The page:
The Beautiful Written Word


(picture courtesy of

I suppose others might think it odd that I find few things more beautiful than the well-written word. Honestly, there are not many things in this world that do more for me. That has not changed through the course of my life. My mother told me stories about how I would toddle over to the book shelf, grab a stack of books, and get the nearest adult to read all of them to me… and then I would go get more, and more, and more until no one would read to me anymore. Some stories I knew so well that I would turn the pages and enjoy the books on my own if no one was available to indulge my need for words. When I learned to read for myself a whole realm of new possibilities opened up, and as my parents and teachers can attest, I was rarely seen without my nose in a book from that time forward.

I do not recall meeting another child who reads as prolifically as I did at a young age. Most kids seem to get bored with just one or two pages, and the ones who do make it to the end of a story usually do not have the patience for another. Granted, most people who do love the written word develop a love of reading later in life than I did, but it seems like fewer and fewer people garner enjoyment from this simple pursuit. Most people I have met read out of necessity for work or school, but other than that not at all.

I have difficulty comprehending dislike or apathy of reading. I think if anyone tried to separate me from my books I would shrivel up and die. Okay, so that is an exaggeration, but you get the idea. I have learned so many things about a variety of subjects. I have seen into the minds of truly beautiful individuals. I have gone places both real and imaginary that I would never be able to go otherwise. The best part is, I get to paint a personal picture in my head of what these places look like. I get to feel things out. I can create my own experiences with little more than printed words bound by cardboard and string. In my mind, life cannot get much better than that.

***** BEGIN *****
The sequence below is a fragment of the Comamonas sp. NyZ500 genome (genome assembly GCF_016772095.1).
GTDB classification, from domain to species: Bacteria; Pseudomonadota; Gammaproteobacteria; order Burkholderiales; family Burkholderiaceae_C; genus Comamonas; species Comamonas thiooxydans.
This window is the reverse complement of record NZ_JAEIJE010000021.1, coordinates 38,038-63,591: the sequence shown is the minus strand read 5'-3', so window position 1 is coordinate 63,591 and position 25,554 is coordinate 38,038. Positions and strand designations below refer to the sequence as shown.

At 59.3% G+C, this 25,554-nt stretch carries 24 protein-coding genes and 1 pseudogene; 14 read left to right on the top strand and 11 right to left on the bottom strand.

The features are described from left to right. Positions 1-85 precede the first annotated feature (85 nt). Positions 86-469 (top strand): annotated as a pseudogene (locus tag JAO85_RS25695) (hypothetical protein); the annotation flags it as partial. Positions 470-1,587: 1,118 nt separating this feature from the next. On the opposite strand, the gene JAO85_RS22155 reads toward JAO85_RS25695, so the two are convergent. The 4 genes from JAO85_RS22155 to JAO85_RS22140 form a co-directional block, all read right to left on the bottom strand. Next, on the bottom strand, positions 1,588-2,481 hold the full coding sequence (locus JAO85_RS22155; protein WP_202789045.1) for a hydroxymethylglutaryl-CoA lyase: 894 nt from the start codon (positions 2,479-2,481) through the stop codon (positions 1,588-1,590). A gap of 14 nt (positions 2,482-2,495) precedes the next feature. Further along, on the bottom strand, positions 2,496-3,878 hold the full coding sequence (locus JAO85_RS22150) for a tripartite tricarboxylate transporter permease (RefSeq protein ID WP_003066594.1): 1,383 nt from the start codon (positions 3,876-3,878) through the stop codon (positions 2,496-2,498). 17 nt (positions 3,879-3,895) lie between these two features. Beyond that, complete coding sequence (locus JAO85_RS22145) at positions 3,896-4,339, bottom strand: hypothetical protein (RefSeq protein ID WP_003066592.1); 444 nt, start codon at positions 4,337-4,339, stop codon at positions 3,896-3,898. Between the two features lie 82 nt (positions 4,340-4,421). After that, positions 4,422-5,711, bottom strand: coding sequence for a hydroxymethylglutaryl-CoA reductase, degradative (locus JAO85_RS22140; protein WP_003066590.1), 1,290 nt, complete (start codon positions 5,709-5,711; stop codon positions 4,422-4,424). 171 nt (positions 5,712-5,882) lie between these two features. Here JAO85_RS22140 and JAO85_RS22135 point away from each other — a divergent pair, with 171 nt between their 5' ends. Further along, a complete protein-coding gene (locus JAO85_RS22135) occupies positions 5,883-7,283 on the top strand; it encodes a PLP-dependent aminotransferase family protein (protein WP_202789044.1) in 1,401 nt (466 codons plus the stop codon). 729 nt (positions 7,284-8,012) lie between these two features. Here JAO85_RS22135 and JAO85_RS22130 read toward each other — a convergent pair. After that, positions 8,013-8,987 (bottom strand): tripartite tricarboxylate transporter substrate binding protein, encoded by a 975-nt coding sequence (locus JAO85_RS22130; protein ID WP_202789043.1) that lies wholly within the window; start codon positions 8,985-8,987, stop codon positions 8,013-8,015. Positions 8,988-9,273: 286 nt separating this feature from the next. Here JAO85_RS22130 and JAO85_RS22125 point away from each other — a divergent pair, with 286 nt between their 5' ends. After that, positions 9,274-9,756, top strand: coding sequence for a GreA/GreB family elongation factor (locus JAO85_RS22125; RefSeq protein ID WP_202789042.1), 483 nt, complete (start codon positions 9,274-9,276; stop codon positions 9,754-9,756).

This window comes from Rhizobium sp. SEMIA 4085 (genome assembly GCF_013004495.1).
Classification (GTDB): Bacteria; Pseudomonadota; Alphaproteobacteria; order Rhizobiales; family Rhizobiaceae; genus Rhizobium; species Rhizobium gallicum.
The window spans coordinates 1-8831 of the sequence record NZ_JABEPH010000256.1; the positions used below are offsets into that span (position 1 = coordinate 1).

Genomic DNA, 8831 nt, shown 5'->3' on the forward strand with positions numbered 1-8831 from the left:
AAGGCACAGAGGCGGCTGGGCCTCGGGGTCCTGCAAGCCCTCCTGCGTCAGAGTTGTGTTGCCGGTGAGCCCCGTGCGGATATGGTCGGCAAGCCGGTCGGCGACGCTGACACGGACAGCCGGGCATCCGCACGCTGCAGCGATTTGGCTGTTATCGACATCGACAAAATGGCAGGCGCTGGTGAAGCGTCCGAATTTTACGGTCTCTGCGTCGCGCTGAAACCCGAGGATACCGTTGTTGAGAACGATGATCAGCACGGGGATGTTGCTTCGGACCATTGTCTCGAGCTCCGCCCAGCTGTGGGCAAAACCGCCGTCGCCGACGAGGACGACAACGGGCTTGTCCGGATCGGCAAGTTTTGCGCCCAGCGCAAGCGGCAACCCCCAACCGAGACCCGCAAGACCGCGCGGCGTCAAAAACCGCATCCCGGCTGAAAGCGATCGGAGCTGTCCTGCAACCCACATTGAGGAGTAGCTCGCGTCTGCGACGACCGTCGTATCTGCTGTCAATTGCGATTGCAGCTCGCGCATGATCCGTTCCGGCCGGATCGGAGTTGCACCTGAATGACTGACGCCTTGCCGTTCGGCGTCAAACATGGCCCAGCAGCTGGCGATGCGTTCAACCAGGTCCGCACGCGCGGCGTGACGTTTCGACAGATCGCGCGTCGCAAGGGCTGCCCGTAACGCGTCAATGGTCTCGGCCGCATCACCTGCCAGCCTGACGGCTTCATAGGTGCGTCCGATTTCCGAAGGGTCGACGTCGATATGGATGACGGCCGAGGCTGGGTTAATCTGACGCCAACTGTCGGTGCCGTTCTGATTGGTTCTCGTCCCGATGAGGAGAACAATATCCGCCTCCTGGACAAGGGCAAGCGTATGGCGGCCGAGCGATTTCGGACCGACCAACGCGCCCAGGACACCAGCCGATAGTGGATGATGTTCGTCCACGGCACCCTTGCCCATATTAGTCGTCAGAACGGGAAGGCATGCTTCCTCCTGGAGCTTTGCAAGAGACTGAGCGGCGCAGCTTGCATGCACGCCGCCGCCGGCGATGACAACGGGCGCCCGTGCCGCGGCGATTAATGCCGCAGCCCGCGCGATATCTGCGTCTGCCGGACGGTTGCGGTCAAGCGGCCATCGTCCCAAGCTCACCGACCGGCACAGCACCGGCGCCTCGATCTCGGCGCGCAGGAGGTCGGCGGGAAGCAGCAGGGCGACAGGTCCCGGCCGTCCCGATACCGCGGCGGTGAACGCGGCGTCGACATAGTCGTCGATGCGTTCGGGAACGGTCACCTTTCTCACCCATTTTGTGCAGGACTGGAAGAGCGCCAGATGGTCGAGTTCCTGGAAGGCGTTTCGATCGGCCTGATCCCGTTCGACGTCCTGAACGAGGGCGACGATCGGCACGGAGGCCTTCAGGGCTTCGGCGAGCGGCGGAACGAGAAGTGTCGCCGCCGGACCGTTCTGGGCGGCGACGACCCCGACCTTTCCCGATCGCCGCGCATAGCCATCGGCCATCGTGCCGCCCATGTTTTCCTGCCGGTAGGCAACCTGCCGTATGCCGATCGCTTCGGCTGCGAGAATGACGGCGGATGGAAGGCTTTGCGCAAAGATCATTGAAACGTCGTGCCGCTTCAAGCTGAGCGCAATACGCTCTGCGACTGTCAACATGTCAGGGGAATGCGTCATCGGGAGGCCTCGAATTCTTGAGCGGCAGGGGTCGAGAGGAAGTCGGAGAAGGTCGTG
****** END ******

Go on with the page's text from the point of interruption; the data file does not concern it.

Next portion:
I am not sure that I have any particular point to make about this other than that I think the world would be a much better place if people would read. Yes, sometimes it is difficult to find time, and yes, you will not always get to read about things you enjoy. It is still important. Parents, read to your children. Every child has something they enjoy, so figure it out and find books that cater to their liking. More often than not, kids do not like reading because adults read things that do not interest them, or else they are only given opportunities to read for school, and the books there bore them. I firmly believe if kids can have access to topics that they enjoy before they are old enough to read for themselves, they will be more likely to do well in school because reading will not be as arduous. After all, every subject under the sun requires at least minimal reading.

I fully intend to read to my children regularly. It may or may not have something to do with my own personal gratification, but I also hope they learn to love books the way I do. I hope. I do not expect my kids to be as freakishly bookwormish as me (though it would be nice), but I do hope they will be able to use reading as a useful tool in their lives. I want them to have more possibilities open to them in the future. I want them to discover new things, and develop a broader understanding of the world around them. Most of all, I want their reading to draw them closer to God.